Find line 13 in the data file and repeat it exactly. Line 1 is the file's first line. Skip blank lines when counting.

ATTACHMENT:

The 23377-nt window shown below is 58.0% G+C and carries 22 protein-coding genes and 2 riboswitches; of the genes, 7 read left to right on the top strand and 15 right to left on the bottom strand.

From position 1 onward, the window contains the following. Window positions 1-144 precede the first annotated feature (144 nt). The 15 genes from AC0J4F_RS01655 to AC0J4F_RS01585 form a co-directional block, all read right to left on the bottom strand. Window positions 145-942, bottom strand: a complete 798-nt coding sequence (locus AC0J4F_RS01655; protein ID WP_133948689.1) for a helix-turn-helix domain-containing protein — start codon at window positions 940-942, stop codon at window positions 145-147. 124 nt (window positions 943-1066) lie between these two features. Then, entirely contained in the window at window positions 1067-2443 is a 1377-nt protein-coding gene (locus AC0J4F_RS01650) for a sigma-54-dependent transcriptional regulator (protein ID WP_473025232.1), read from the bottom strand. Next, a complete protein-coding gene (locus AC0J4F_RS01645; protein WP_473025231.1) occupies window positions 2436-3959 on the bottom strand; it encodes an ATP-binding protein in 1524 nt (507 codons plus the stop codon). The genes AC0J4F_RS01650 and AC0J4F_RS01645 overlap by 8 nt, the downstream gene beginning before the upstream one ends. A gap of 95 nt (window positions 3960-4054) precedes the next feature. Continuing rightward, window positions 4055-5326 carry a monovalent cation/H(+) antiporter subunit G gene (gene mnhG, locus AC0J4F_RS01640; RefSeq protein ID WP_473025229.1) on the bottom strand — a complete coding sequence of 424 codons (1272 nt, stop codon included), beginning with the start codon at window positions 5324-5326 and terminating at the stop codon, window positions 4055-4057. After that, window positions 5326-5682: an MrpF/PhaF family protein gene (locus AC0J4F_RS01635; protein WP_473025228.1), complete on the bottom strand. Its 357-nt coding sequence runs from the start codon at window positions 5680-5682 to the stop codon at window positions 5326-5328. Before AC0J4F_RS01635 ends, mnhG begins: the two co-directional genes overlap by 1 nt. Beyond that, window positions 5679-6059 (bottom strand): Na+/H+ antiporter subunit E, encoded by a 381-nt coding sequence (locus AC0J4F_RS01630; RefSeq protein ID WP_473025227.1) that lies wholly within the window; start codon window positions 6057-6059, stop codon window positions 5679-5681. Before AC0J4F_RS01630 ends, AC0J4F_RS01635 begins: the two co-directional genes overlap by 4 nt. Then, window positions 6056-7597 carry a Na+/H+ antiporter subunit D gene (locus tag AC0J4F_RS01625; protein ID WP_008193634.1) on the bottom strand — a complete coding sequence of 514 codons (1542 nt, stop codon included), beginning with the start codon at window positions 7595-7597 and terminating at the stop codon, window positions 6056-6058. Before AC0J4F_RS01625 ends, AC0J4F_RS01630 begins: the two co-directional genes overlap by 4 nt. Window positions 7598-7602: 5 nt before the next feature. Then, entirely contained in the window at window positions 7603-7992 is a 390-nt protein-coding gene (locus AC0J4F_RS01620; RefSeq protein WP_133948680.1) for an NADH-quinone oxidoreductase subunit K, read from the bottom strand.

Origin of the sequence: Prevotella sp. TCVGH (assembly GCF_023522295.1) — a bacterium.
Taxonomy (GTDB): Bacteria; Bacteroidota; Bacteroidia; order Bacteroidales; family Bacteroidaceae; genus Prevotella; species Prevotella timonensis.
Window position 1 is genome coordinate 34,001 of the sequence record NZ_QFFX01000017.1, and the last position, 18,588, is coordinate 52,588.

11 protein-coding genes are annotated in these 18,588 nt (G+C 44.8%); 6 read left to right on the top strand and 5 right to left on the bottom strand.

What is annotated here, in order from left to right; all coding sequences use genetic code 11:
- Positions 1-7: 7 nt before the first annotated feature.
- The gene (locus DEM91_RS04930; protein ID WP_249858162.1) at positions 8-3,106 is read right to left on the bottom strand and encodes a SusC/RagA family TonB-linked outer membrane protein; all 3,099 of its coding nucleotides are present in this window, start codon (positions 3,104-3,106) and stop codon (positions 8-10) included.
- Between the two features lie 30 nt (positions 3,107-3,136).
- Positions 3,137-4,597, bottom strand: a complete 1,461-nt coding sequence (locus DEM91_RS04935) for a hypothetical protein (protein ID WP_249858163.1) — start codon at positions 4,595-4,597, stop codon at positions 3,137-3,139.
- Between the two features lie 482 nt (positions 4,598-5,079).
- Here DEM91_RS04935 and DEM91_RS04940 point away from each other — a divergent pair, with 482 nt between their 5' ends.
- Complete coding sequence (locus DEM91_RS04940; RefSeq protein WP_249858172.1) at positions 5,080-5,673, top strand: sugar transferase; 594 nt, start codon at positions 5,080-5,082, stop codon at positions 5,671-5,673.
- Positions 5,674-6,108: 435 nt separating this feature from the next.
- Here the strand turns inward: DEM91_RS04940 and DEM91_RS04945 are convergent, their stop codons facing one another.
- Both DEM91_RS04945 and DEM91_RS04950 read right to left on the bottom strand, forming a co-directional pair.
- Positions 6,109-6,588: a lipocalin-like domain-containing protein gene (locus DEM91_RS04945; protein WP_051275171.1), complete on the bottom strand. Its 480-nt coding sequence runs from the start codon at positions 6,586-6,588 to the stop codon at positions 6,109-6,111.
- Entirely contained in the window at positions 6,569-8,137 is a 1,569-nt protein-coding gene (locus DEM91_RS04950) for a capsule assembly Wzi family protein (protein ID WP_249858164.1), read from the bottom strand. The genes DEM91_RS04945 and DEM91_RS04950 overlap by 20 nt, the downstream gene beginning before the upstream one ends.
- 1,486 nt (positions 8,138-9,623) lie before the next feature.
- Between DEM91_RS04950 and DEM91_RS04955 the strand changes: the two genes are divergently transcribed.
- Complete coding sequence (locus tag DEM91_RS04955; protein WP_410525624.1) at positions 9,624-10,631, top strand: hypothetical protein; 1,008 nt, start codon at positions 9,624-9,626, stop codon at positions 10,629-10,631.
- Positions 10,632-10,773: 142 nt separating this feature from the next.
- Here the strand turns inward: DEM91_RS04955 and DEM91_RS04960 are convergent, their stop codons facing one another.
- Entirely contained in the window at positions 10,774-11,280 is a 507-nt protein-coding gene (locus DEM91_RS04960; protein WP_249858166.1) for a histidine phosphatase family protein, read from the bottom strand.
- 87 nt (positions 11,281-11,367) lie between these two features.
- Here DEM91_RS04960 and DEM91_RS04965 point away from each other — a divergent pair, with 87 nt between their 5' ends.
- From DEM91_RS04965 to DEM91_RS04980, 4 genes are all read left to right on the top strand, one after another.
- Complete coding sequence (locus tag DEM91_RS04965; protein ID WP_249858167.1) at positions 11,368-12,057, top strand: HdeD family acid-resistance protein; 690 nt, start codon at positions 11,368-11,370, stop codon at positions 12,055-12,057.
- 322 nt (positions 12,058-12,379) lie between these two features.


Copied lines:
- Here DEM91_RS04935 and DEM91_RS04940 point away from each other — a divergent pair, with 482 nt between their 5' ends.